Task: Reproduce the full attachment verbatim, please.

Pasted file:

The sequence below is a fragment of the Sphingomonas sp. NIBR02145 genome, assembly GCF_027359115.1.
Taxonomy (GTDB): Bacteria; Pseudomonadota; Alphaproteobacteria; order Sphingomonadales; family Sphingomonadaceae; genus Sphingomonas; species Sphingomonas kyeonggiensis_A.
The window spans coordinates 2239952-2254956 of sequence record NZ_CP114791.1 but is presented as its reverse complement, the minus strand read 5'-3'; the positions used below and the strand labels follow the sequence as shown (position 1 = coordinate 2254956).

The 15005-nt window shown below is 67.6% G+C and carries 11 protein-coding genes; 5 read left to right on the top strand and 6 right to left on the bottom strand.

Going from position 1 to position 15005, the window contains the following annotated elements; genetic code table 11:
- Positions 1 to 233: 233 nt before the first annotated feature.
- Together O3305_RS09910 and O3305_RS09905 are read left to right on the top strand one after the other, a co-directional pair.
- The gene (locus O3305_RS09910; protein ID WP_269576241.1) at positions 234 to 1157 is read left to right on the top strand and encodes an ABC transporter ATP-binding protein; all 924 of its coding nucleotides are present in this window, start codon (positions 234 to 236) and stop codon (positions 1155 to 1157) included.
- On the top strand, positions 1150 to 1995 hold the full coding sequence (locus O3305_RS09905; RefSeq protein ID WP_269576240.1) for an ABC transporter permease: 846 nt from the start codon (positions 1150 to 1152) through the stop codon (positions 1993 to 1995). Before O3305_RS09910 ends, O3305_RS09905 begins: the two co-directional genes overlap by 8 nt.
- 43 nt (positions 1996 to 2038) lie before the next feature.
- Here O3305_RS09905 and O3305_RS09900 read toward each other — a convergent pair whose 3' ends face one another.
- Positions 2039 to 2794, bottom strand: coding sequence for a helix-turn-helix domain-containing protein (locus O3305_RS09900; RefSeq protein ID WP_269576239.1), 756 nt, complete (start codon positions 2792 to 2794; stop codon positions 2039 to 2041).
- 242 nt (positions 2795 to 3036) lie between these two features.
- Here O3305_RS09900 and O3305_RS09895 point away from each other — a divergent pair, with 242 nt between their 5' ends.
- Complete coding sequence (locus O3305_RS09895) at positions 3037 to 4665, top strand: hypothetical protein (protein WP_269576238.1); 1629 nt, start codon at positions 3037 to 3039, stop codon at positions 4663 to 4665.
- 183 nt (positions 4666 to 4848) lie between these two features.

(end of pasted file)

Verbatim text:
The sequence below is a fragment of the Sphingomonas sp. NIBR02145 genome, assembly GCF_027359115.1.
Taxonomy (GTDB): Bacteria; Pseudomonadota; Alphaproteobacteria; order Sphingomonadales; family Sphingomonadaceae; genus Sphingomonas; species Sphingomonas kyeonggiensis_A.
The window spans coordinates 2239952-2254956 of sequence record NZ_CP114791.1 but is presented as its reverse complement, the minus strand read 5'-3'; the positions used below and the strand labels follow the sequence as shown (position 1 = coordinate 2254956).

The 15005-nt window shown below is 67.6% G+C and carries 11 protein-coding genes; 5 read left to right on the top strand and 6 right to left on the bottom strand.

Going from position 1 to position 15005, the window contains the following annotated elements; genetic code table 11:
- Positions 1 to 233: 233 nt before the first annotated feature.
- Together O3305_RS09910 and O3305_RS09905 are read left to right on the top strand one after the other, a co-directional pair.
- The gene (locus O3305_RS09910; protein ID WP_269576241.1) at positions 234 to 1157 is read left to right on the top strand and encodes an ABC transporter ATP-binding protein; all 924 of its coding nucleotides are present in this window, start codon (positions 234 to 236) and stop codon (positions 1155 to 1157) included.
- On the top strand, positions 1150 to 1995 hold the full coding sequence (locus O3305_RS09905; RefSeq protein ID WP_269576240.1) for an ABC transporter permease: 846 nt from the start codon (positions 1150 to 1152) through the stop codon (positions 1993 to 1995). Before O3305_RS09910 ends, O3305_RS09905 begins: the two co-directional genes overlap by 8 nt.
- 43 nt (positions 1996 to 2038) lie before the next feature.
- Here O3305_RS09905 and O3305_RS09900 read toward each other — a convergent pair whose 3' ends face one another.
- Positions 2039 to 2794, bottom strand: coding sequence for a helix-turn-helix domain-containing protein (locus O3305_RS09900; RefSeq protein ID WP_269576239.1), 756 nt, complete (start codon positions 2792 to 2794; stop codon positions 2039 to 2041).
- 242 nt (positions 2795 to 3036) lie between these two features.
- Here O3305_RS09900 and O3305_RS09895 point away from each other — a divergent pair, with 242 nt between their 5' ends.
- Complete coding sequence (locus O3305_RS09895) at positions 3037 to 4665, top strand: hypothetical protein (protein WP_269576238.1); 1629 nt, start codon at positions 3037 to 3039, stop codon at positions 4663 to 4665.
- 183 nt (positions 4666 to 4848) lie between these two features.